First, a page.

KNOXVILLE, Tenn. (WATE) — On Friday, Gov. Bill Lee signed a group of state laws into place restricting certain COVID-19 restrictions, including legislation prohibiting mask requirements in schools. This brings a question into play: will the new state laws trump federal orders, like the mask mandate in Knox County Schools?

Knox County Schools was previously ordered by a federal judge to implement a mask mandate. According to WATE Legal Analyst Greg Isaacs, “federal law and federal judges are superior to and preeminent over state judges and state legislation.”

Stewart Harris, a constitutional law professor at Lincoln Memorial University, said federal law always trumps state law. However, a Maryville College political science professor said it’s not ‘always’ the case, at least not until the law is challenged by federal court.

According to these professors, the issue at hand dates back to the early days of the United States of America.

“That’s right in Article VI of the Constitution. Which says that federal law is supreme, not withstanding to anything to the contrary in any state law, including the state constitution ,” Stewart Harris, with LMU, said.

Dr. Mark O’Gorman, with Maryville College, said Article VI started being called upon more a little later in history.

“It really wasn’t until you get to the second half of the 1800s with laws after the Civil War where you begin to see the process of what’s called incorporation,” O’Gorman said.

Then, when federal leaders were trying to end segregation nationwide, Article VI was used in a big way.

“We saw it most vividly usually during the Civil Rights discussion of 1950s and 60s, where suddenly you saw states very much trying to pass state segregation laws and the federal government says, ‘no our incorporation allows us to preempt this,” O’Gorman said.

“A lot of southern states had legal segregation and federal judges ordered them to desegregate, pursuant the Brown vs Board of Education, and ultimately, those federal orders prevailed,” Harris said.

Of course, Harris said, they had to prevail with a little more force in the case of President Eisenhower sending the Arkansas National Guard back to their barracks and bring in the 101st Airborne to enforce the federal ruling.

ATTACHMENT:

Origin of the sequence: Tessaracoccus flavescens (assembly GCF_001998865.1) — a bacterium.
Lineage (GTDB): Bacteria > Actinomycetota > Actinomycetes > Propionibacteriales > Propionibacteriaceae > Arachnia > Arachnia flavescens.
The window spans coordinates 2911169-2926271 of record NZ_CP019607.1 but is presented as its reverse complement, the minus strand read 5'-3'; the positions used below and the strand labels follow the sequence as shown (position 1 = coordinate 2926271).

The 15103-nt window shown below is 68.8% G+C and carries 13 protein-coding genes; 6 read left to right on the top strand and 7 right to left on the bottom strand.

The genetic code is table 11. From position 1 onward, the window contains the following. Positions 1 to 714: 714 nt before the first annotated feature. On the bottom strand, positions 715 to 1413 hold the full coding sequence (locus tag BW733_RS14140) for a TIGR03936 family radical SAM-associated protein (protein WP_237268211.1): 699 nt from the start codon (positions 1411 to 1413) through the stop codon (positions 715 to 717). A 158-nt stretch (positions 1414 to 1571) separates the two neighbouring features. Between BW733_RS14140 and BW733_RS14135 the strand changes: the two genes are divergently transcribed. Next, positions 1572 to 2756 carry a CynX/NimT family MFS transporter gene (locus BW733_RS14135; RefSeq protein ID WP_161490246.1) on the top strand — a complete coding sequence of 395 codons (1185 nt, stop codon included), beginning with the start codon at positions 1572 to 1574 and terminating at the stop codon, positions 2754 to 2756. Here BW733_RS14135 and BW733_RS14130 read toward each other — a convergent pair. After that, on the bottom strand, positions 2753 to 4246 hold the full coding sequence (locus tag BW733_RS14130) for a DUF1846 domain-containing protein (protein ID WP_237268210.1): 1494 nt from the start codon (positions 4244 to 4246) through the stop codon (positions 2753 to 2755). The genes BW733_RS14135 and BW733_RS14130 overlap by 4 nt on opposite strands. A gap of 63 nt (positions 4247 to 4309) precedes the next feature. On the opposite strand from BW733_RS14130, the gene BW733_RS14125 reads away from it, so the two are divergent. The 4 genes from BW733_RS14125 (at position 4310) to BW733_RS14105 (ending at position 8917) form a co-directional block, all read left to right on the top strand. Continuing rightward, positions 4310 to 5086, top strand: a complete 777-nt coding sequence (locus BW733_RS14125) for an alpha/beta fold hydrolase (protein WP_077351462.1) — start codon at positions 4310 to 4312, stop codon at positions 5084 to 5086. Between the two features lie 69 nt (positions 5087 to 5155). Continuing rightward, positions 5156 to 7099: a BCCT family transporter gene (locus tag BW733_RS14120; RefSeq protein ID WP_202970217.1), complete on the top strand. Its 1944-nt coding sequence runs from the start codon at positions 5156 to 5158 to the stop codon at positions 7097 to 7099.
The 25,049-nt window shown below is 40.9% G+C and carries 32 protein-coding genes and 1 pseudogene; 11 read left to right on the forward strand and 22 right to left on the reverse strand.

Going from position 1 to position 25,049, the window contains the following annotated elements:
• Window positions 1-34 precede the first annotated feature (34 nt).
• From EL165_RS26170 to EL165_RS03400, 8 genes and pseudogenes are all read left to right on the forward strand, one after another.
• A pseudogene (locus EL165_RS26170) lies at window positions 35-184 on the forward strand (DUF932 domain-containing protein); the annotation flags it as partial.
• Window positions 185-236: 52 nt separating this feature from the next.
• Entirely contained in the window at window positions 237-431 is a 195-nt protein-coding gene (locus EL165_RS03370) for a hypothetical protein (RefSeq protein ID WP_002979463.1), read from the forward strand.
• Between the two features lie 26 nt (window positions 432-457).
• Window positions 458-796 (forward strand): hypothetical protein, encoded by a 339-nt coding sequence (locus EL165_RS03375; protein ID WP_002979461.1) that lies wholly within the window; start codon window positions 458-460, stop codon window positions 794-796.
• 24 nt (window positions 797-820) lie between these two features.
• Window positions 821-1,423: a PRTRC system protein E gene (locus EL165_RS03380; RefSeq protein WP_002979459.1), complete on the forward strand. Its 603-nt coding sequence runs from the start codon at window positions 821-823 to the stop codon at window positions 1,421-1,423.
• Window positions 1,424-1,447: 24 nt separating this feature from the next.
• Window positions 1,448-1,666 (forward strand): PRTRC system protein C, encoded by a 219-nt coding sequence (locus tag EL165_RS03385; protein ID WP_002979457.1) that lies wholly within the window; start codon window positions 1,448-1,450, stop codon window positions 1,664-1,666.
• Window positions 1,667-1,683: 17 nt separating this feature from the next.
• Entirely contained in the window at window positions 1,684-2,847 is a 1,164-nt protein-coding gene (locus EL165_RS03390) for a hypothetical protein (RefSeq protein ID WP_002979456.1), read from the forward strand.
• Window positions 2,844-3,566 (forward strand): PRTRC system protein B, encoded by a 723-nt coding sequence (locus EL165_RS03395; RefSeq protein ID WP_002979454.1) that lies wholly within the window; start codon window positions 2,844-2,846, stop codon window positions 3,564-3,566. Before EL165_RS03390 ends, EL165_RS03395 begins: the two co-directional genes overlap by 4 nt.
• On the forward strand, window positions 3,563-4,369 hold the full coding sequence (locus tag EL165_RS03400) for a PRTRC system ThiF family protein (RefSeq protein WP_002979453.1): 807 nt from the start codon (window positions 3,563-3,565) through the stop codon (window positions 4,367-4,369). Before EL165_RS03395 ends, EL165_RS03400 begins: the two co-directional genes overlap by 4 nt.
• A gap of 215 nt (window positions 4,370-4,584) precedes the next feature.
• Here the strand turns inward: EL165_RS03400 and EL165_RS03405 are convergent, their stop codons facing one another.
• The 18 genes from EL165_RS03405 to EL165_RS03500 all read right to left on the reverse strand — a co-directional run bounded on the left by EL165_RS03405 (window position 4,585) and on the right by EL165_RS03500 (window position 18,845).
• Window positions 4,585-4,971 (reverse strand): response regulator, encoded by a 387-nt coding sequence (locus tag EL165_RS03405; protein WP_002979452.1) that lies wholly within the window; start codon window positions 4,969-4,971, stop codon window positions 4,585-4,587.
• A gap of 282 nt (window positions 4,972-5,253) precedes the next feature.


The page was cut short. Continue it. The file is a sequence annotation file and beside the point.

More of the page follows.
Both professors said they don’t believe, the issues of masks would bring that kind of action on. The argument now is — is it unconstitutional for the state to pass bills contradicting a federal order already in place?

O’Gorman said because Knox County Schools largely follows state regulations, but does accept state and federal funding, it’s gray area.

“That’s what it’s going to be at the end of the day. How the school district is interpreting the governor’s law and the governor’s mandates and try to see what’s going to happen,” O’Gorman said.

However, Harris said because a federal order was already in place, that order trumps any new state law. But, he did say the state bill isn’t pointless.

“That’s how laws get challenged. If Tennessee is serious about this, and wants to challenge this federal court order and wants to come out all guns blazing, it’s how you do it. You create a conflict between the national and state laws and then you go to court and litigate,” Harris said.

Essentially, the order or state bill has to be challenged in federal court, and whatever happens in federal court will be what schools and the state has to follow.

“There’s always a possibility that it will be reversed. However, again, having read the order and seen how reasonable it is and given the high stakes, and the children’s lives are at risk, I suspect that it will be upheld by the circuit court, and ultimately the Supreme Court if it goes that far,” Harris said.

Knox County school leaders said on Friday they would continue following the federal court order. A statement from Superintendent Bob Thomas said, “the masking provisions of the bill would not apply to Knox County Schools as long as we are under a federal direct court order.”

As for other schools in the state, a federal judge has issued an injunction preventing the state to restrict mask mandates in schools, according to a court order issued Sunday.

That injunction will stay in place until the next hearing on the new law banning mask mandates in schools on Nov. 19.

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